General Etiquette > general

Not attending close friend's wedding 1 month after giving birth

(1/23) > >>


My friend Mary got married in March and her close friend Kate didn't attend either ceremony or reception due to her giving birth to a baby boy a month before.
A few background details that may be relevant:

-Kate had a C-section but otherwise her and baby are fine (She commented to me that she was feeling great and didn't see why people made a fuss about C-sections)
-Kate's partner was also invited to the wedding and drives
-I'm fairly certain the bride (Mary) would have let her bring the baby if she wished (Mary let a couple bring their kids even though they weren't invited but that's another story...  :)
-They live in the same town as many close relatives that would babysit for them
-As I mentioned earlier Kate is a very close friend of Mary's

Some friends  found this odd and I'm not really sure what to make of it, especially as I don't have children. I guess I'm just curious as to what others think and would appreciate the perspective of anyone who has been in a similar situation.  Thanks!

I had a c-section, and aside from the recovery the one thing that kept me home for most of the first few months was the lack of sleep!  DH and I were walking zombies for a while there. 

And, though, I didn't experience it, maybe she was going through a bit of PPD? I'd be inclined to give her a pass in light of my own after birth experience. 

But did she at least get in touch with the happy couple and wish them well?

I had a long and complicated delivery that, while it didn't involve a C-section, left me in utter agony and disarray for ages. I could not have dressed up in anything more complicated than a pair of loose pants, a baggy shirt and tennis shoes.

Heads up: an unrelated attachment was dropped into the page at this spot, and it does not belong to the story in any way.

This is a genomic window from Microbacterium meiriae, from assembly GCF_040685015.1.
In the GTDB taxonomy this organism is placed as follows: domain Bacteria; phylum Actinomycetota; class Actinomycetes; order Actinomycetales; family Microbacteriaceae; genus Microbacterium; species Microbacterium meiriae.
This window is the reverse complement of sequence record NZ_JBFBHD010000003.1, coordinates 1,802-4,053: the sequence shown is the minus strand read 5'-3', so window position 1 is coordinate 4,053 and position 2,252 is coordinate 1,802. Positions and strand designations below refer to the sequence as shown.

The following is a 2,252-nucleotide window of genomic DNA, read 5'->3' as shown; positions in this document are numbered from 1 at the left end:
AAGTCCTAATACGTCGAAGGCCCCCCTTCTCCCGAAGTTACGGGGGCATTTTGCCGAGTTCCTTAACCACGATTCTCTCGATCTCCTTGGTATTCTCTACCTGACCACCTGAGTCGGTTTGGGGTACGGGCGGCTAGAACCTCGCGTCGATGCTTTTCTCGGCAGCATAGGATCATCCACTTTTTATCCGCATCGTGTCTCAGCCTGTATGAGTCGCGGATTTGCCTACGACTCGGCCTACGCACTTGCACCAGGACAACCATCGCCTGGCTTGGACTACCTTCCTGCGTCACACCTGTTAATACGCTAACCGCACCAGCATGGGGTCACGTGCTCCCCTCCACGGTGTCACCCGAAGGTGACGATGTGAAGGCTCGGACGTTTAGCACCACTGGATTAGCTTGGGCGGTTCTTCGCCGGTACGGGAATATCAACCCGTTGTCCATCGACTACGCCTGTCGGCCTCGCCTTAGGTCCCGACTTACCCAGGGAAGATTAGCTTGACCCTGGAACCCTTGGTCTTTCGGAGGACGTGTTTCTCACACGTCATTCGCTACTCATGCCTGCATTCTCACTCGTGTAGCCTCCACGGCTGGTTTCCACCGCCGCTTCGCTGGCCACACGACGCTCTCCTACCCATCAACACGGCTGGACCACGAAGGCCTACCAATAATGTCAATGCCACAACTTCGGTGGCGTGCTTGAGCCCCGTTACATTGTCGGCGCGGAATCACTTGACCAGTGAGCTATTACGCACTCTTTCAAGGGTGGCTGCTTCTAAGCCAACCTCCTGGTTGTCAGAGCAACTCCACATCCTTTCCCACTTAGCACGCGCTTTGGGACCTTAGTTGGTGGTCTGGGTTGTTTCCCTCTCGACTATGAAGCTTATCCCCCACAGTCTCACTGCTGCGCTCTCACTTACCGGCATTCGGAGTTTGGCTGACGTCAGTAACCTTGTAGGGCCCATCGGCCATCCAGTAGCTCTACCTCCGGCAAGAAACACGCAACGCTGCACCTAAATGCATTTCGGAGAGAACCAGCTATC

As far as Kate is concerned, she might not be telling people exactly how she feels, perhaps prefering to keep her medical details to herself and people close to her.

There are a lot of factors that might come into play - if she is nursing and was concerned about having a place to do it, if she doesn't feel like she is back in formalwear shaoe, if she was afraid the baby would cry and disrupt the ceremony, if she was worried the baby would be exposed to germs from other guests, if she is trying to get baby on a schedule and this would disrupt it ...

It was Kate's decision whether she attended the wedding and her attendance or lack thereof is no one's business but hers and Mary's.  She may not have wanted to bring the baby.  She may not have wanted to bring home germs to the baby from the other guests.  She may have had childcare, but it fell through.  She may not have been able to find anything to wear.  The baby may have had a rough night the night before and she was too exhausted to attend.  She may be nursing and wasn't ready to leave the baby for that long.

Also, you may consider that Kate may have been putting on a brave front about how good she felt, or she may have had a setback or a bad day.  I had a friend who had a c-section who spent the first two weeks afterwards on her feet, ignoring her doctor's cautions against exhaustion or over-exertion because she was "stronger than people thought."  She went out shopping, helped her husband move some furniture around, went on a weekend trip to her grandparents with the new baby, and did any number of things that most women would have avoided post-surgery.  About three weeks in, she woke up feeling like she'd been hit by a truck.  She could barely get out of bed and ended up going back to her doctor with complications with her incision.


[0] Message Index

[#] Next page

Go to full version